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Arrog is a brief look at death with a couple of cute capybaras

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The path unwinding

Back in 2008, developer Tale of Tales released the black-and-white verse on death called The Graveyard. In it, you control an old woman who walks into the graveyard, sits for a brief scene, and then walks out. Or, if you purchase the game rather than just play the demo, she might die unexpectedly of natural causes.

I remember this game not for the experience but for the debate that popped up around it. Was it even a game? With a 10-minute runtime and barely any interaction, it could be argued that it was nothing more than a demo. Even the developers called it an "explorable painting." Even if it wasn't much of a game, this pre-Dear Esther walking sim could certainly stir up some emotions. The old woman's movements captured the frailty of our golden years, and the ever-present specter of death was the lesson in cherishing even the little moments in our lives.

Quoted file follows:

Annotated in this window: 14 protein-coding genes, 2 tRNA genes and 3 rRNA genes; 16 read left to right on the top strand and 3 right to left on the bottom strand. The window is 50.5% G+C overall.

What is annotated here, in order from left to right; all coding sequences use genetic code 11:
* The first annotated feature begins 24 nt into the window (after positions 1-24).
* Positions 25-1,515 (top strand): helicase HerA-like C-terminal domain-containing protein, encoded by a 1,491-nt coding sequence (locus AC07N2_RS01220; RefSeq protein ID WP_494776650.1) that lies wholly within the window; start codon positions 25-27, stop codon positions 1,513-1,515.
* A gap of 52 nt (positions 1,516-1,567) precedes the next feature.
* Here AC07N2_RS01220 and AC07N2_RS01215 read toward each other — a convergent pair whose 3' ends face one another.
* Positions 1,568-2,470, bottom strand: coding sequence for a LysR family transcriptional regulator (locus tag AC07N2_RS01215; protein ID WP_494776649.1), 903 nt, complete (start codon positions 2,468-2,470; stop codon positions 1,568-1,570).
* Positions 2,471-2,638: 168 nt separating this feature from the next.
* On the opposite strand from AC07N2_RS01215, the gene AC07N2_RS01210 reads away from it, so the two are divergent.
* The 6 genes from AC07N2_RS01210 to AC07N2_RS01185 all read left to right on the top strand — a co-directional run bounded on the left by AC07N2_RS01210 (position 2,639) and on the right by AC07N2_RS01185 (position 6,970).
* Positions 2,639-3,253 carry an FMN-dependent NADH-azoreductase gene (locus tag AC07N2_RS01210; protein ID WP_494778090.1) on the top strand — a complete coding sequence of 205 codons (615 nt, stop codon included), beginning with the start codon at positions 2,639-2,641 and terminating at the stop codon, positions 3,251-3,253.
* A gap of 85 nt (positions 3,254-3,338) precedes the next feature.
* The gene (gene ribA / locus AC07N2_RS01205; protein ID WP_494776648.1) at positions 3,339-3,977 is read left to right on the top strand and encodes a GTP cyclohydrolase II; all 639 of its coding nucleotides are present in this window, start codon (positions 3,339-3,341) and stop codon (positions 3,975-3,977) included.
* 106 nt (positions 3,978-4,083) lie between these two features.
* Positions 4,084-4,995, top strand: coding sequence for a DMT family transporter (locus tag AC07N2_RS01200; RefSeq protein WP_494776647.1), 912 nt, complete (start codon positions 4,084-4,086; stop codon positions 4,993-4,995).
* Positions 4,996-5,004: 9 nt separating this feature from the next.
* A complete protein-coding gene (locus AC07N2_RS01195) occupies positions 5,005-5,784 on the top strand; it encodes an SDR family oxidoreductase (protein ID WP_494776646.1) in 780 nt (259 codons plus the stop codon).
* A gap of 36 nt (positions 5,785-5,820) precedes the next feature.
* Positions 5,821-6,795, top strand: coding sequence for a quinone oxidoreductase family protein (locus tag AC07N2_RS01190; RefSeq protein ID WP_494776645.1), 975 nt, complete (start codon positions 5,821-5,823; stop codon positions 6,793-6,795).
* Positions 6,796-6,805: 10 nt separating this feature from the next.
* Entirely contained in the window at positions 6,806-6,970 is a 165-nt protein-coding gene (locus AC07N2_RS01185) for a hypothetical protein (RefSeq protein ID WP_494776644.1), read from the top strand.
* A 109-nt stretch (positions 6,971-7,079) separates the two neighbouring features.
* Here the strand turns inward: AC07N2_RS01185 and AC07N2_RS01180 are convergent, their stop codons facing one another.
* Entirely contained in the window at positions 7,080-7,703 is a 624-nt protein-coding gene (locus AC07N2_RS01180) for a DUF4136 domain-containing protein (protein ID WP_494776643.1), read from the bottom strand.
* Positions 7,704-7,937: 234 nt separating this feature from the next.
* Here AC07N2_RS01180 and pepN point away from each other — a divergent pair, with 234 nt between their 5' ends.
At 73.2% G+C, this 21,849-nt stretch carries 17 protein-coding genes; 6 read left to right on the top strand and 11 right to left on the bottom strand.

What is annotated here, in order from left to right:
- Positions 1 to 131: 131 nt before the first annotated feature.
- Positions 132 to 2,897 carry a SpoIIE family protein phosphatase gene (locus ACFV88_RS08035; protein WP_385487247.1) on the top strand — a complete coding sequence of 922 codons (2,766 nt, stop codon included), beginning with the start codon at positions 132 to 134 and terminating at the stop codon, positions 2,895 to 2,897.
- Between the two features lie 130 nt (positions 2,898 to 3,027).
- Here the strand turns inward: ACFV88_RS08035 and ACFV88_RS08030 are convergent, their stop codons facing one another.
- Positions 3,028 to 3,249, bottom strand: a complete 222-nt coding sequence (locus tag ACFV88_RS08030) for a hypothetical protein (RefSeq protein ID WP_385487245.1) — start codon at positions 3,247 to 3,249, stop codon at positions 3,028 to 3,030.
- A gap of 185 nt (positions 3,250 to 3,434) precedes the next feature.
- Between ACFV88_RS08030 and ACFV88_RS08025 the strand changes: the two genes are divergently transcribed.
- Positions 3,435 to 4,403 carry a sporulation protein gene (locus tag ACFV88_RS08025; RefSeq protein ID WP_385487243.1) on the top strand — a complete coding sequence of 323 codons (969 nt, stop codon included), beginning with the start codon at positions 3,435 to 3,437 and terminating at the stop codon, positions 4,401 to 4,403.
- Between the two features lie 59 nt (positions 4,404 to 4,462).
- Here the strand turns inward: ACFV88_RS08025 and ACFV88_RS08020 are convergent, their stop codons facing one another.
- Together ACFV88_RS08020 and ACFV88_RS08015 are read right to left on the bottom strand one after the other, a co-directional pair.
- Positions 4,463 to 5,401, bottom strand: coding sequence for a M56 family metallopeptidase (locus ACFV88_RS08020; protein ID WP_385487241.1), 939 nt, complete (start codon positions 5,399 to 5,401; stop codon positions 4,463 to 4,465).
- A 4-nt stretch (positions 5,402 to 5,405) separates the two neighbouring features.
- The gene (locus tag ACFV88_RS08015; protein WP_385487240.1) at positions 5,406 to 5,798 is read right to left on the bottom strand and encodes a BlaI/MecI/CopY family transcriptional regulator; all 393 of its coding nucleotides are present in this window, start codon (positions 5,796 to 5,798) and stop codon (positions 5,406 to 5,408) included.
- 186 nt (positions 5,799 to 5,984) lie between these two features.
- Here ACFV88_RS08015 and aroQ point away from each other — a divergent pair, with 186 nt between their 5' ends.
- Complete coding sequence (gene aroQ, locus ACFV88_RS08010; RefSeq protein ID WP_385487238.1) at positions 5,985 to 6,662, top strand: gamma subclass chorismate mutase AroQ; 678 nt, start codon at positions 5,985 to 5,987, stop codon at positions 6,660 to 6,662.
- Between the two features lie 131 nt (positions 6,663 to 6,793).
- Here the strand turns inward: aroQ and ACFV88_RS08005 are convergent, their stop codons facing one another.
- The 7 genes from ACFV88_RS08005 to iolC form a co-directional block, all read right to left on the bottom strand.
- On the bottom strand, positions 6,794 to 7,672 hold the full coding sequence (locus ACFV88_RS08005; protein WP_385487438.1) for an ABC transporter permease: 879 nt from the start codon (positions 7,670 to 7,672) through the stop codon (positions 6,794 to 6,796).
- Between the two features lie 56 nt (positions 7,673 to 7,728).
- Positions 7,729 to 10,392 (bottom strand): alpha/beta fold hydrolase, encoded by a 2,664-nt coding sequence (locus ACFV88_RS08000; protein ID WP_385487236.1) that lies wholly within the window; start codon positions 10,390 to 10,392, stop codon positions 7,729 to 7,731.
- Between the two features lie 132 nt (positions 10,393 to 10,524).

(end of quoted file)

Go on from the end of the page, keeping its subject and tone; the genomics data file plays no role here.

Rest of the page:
I haven't thought about The Graveyard in years. But as I watched the credits roll on Arrog, it was the first thing my mind registered.

Like The Graveyard, Arrog is a game about death. Where the Tale of Tales title was a lesson in the frailty of existence, Arrog speaks to the vital role death plays in the balance of the world. With its stark black-and-white drawings and magnificent soundtrack, you'll guide a man to his grave by solving simple puzzles, and then into the afterlife with the help of a capybara. Touch screen controls work magnificently here, though there were times it felt like I was touching everything on the screen until something happened, old-school-adventure-game style.

The story, told through imagery rather than words, is a rather hopeful outlook on life's greatest mystery. Its view of death, based on Latin American folklore, is almost comforting, even to somebody who doesn't believe in any one specific afterlife. It can be spellbinding and beautiful and layered. It can also be completed before you finish your morning cup of Starbucks. Arrog is approximately 20 minutes long, and while there are achievements you can unlock, once through this journey to the afterlife is enough.

Arrog is now available for iOS and Android. It will launch on Steam on July 28.

[This hands-on is based on a retail build of the game provided by the publisher.]

 

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CJ Andriessen
CJ AndriessenFeatures Editor   gamer profile

Just what the internet needs: yet another white guy writing about video games. more + disclosures


 


 


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